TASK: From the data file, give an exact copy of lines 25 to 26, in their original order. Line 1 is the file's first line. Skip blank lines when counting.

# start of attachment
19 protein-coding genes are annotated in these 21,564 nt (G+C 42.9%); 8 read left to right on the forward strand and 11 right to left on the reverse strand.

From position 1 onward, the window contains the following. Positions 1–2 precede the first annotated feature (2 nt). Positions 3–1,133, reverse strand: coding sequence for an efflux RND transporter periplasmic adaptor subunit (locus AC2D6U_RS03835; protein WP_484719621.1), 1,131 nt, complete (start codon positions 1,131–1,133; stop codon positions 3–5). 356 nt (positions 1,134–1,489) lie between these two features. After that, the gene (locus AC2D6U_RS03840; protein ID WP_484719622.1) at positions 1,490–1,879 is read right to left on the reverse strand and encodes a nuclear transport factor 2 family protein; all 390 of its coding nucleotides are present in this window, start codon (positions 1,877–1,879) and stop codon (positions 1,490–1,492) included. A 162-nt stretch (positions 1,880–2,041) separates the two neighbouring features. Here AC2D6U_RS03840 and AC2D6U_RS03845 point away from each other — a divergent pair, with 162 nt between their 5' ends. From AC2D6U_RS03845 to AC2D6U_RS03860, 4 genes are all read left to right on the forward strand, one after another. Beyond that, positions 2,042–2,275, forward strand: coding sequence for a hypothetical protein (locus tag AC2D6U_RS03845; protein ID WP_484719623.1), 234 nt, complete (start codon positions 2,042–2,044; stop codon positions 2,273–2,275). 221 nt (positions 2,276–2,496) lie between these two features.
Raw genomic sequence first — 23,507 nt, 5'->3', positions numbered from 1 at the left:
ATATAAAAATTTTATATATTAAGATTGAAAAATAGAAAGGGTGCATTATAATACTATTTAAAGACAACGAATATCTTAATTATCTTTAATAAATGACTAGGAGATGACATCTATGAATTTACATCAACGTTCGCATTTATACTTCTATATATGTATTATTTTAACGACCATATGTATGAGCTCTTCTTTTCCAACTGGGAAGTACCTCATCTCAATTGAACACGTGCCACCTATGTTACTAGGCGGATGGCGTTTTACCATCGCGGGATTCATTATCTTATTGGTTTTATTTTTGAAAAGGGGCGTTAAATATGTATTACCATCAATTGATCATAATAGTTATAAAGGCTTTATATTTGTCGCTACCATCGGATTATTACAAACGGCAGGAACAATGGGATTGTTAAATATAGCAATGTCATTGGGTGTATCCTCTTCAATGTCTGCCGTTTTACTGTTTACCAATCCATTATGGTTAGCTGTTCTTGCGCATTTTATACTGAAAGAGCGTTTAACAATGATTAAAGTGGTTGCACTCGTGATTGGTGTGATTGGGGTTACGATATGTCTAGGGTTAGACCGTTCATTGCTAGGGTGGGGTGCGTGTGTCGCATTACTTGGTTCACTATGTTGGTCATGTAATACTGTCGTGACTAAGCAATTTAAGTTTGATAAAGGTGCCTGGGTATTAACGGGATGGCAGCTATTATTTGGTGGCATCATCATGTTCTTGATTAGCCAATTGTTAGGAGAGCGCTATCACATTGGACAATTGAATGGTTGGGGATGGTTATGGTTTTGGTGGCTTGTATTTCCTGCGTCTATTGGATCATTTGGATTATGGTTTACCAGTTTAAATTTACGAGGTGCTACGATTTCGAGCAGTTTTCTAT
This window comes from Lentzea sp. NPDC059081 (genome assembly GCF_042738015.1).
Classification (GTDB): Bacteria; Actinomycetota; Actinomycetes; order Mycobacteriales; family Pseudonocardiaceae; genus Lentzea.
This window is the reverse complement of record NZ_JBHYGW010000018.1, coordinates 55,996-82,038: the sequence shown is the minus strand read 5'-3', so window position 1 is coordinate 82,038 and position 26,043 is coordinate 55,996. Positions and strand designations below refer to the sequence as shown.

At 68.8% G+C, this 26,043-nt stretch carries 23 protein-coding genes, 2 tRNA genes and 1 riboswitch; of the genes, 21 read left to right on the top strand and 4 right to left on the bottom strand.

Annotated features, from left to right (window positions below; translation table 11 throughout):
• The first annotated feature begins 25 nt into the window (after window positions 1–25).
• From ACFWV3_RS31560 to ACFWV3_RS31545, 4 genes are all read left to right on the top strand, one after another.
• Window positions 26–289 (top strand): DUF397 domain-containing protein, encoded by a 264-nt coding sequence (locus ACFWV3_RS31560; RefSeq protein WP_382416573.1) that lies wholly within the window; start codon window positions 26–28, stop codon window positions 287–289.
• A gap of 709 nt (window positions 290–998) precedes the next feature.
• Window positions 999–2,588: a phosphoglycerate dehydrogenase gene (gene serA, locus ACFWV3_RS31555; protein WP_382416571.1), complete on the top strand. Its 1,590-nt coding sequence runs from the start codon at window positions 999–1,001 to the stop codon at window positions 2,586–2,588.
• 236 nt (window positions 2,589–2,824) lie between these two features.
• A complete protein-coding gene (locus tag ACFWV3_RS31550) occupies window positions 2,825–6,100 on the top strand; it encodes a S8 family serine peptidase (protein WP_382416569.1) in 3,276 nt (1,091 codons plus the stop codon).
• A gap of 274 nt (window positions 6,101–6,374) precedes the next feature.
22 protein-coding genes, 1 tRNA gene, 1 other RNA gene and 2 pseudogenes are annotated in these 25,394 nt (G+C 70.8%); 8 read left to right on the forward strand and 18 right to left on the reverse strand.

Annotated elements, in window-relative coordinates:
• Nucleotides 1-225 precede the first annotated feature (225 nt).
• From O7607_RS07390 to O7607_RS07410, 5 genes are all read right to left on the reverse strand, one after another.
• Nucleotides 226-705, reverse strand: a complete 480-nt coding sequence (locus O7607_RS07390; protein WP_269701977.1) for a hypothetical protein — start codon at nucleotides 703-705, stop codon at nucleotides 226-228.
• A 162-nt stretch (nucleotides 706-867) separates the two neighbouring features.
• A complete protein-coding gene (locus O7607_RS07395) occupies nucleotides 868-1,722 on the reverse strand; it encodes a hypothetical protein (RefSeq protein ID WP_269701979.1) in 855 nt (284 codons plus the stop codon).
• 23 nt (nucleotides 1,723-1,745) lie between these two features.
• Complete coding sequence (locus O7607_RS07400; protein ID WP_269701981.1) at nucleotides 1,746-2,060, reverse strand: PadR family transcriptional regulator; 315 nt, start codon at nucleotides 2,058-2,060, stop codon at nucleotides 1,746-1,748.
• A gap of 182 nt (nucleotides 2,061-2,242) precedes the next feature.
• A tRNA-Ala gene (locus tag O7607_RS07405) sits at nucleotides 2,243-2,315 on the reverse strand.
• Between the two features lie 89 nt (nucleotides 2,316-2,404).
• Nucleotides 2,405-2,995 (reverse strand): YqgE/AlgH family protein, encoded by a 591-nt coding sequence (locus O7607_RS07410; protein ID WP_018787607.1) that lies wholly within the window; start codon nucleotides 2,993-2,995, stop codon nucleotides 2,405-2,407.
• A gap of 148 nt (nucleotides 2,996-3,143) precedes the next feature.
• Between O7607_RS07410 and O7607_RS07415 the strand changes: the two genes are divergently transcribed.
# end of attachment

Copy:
• 23 nt (nucleotides 1,723-1,745) lie between these two features.
• Complete coding sequence (locus O7607_RS07400; protein ID WP_269701981.1) at nucleotides 1,746-2,060, reverse strand: PadR family transcriptional regulator; 315 nt, start codon at nucleotides 2,058-2,060, stop codon at nucleotides 1,746-1,748.